Thursday, October 13, 2011

VA - Brownswood Bubblers 7 (2011)

It’s a typically diverse selection of rough diamonds plucked from the stream of amazing music that winds its way through Brownswood HQ: UK beatnut Jon Phonics opens proceedings with a glittering 80s funk bomb; Tanya Auclair lays raw vocal harmonies upon sparse, rickety drum structures, nestling comfortably in the nook between the electronic and the organic; our own jazz prodigy Zara McFarlane draws inspiration from the late, great Harry Whitaker on ‘Waking Sleep (Thoughts)’; and there’s a nod to vintage Badu-esque soul via the effortlessly graceful Ntjam Rosie. Veering into hip-hop territory, Tall Black Guy, Chris Turner and Jesse Boykins (featuring MachineDrum on production duties) provide the requisite bump, whilst Cubic Zirconia’s ‘Night Or Day’ finds Tiombe Lockhart and Bilal duetting on a deliciously loose-fitting techno jam. Bringing up the rear, Ratcliffe (half of UK institution Basement Jaxx) unleashes the sonic equivalent of a Hudson Mohawke / Aphex Twin collabo – deranged hypercolour pop of the highest order.

Brownswood Bubblers Seven // Album Teaser by Brownswood

Thursday, October 6, 2011

Zara McFarlane - Until Tomorrow (2011)

Zara McFarlane - 'Until Tomorrow' Album Preview by Brownswood

Anybody keeping an eye on the ongoing development of the British jazz scene will have noticed Zara McFarlane in the last few years. The 28 year-old London vocalist has made a string of impressive appearances with musicians who do no choose their collaborators without careful consideration – Denys Baptiste, Orphy Robinson, Soweto Kinch and Jazz Jamaica All Stars to name but some. McFarlane’s appearance on the latter’s 2006 Motown-themed album Motor City Roots revealed a singer whose power was offset by delicacy, as was clear from her sensitive handling of Stevie Wonder’s My Cherie Amour.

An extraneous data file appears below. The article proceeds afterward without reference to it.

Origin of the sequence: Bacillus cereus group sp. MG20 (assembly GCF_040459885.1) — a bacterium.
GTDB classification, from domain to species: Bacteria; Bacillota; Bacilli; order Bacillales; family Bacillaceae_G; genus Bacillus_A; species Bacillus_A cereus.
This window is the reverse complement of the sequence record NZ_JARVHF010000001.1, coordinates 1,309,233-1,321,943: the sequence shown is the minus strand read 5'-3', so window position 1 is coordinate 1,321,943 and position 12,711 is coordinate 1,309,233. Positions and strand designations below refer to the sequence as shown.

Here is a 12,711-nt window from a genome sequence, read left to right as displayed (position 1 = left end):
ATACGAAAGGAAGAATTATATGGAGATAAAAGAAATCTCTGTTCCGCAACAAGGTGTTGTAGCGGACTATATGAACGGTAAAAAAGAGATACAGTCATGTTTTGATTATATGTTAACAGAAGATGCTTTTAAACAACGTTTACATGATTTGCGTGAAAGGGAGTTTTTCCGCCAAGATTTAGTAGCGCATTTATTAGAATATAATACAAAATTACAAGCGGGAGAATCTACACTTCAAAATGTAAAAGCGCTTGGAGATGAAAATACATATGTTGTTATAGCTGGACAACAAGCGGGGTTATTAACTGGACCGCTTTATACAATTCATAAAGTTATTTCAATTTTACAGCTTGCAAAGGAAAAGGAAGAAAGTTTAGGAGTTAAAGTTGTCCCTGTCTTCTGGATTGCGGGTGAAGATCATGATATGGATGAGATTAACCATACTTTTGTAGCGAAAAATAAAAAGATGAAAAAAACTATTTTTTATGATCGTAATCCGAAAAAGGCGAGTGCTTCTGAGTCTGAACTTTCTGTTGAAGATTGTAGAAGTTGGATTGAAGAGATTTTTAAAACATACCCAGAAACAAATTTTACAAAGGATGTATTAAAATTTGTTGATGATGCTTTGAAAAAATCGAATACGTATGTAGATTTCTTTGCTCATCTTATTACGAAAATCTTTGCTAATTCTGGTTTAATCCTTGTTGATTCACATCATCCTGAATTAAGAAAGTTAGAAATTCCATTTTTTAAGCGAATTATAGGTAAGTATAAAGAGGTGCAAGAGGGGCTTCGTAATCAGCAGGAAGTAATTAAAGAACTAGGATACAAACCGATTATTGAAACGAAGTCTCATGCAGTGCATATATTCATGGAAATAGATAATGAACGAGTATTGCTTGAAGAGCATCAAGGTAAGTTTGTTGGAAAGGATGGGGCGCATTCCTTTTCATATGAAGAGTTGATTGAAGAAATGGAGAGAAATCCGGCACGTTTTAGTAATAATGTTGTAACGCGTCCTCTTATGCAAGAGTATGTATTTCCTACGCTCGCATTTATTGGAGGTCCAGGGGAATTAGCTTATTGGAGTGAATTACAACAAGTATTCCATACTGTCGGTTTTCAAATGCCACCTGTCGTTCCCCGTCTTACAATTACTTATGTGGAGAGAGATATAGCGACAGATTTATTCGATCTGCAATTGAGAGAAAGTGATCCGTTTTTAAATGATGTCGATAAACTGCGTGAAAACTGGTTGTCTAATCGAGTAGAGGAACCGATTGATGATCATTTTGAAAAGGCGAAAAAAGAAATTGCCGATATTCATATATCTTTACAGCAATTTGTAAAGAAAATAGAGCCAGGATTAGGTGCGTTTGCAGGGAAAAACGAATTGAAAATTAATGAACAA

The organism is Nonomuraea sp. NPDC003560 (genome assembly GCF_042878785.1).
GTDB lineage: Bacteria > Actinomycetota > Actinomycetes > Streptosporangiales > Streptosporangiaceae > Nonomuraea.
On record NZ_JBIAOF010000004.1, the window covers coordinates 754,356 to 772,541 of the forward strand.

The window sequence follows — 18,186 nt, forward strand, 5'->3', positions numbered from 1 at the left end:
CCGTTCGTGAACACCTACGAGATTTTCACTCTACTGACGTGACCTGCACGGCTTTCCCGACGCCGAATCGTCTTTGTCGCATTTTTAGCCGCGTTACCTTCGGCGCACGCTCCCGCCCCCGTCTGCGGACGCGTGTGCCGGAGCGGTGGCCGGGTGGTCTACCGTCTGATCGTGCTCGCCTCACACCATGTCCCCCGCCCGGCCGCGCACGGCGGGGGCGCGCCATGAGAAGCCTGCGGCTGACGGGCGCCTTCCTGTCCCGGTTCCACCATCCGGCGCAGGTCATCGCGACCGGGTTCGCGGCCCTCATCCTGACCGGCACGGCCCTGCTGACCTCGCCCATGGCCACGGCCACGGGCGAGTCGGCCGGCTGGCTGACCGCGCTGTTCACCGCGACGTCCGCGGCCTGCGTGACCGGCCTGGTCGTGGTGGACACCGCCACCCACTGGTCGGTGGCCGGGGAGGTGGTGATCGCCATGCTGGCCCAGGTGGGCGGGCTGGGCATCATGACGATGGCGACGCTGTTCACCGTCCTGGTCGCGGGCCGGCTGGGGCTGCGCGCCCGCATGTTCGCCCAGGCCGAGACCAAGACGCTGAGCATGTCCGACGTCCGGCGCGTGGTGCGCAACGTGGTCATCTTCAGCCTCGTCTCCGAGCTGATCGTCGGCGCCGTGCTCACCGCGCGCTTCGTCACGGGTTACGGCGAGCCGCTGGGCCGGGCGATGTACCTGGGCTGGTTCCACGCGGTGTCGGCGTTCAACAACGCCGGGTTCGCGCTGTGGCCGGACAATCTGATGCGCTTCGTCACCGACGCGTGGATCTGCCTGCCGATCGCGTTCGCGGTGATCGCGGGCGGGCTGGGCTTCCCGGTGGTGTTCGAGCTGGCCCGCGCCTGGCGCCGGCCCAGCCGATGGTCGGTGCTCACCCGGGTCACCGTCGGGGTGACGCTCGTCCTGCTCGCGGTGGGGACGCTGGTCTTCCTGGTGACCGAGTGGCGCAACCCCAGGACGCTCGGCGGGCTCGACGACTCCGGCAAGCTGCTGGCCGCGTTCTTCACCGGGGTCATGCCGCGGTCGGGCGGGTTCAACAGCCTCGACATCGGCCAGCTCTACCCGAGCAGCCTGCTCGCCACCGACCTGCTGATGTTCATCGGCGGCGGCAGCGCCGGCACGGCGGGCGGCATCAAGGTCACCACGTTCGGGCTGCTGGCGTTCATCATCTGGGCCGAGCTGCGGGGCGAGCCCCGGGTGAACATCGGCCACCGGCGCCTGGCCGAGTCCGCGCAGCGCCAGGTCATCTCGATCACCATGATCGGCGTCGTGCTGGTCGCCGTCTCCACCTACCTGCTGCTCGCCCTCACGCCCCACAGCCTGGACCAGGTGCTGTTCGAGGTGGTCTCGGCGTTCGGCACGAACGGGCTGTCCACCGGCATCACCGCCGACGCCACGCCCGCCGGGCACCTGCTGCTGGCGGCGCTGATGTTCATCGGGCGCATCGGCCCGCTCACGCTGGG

The arrangements for Until Tomorrow have a liberal dose of subtle, stealthy swing, yet as steeped as Zara McFarlane is in the jazz tradition, she has brought an eminently soul undercurrent to what she does, and it is entirely possible that she could appeal to audiences weaned as much on Jill Scott and Erykah Badu as Cassandra Wilson and Dianne Reeves. Blessed with a fine voice and a strength of character that has led her towards thought-provoking, if not challenging lyrics, Zara McFarlane has with Until Tomorrow taken a giant step down the road to what is surely a long, illustrious career.

Wednesday, October 5, 2011

Randa & The Soul Kingdom - What You Need (2011)

Hailing from Perth and firmly at the forefront of the Australian funk and soul scene are Randa & The Soul Kingdom led by Jordanian born and Australian raised soul sister Randa Khamis.

With producer Lance Ferguson (The Bamboos, Cookin On 3 Burners, Lanu, Black Feeling) at the controls of the debut self titled album, the result was bristling with edgy, gritty funk and soul. The buzz on Randa And The Soul Kingdom led to a full European tour with label mates Deep Street Soul, a live session for Mark Lamarr on BBC Radio 2. Randa was being lauded as a modern day equivalent to Marva Whitney, Ann Sexton and Vicki Anderson in their prime by Mojo Magazine, Blues & Soul and Randa's music even featuring in the US version of teen TV show Skins.

Instead of flying straight back to Australia after the tour, Randa spent 6 months residing in London collaborating with funk/soul artists to write her second album. Inspired and influenced by the music and musicians in London, the second album What You Need was born. Finally back in Melbourne, Australia she went straight into The Shed Studios where the songs were recorded and produced by Lance Ferguson and John Castle (Megan Washington) once again at the controls.

Whilst retaining the funk undercurrent, this new album What You Need also often incorporates elements of 60's and Northern soul, 70's disco and some more down tempo, reflective moments within what is a varied and mature collection of songs.

With this follow up album, Randa & The Soul Kingdom cement their reputation as one of the most hard working and authentic purveyors of genuine 21st century soul.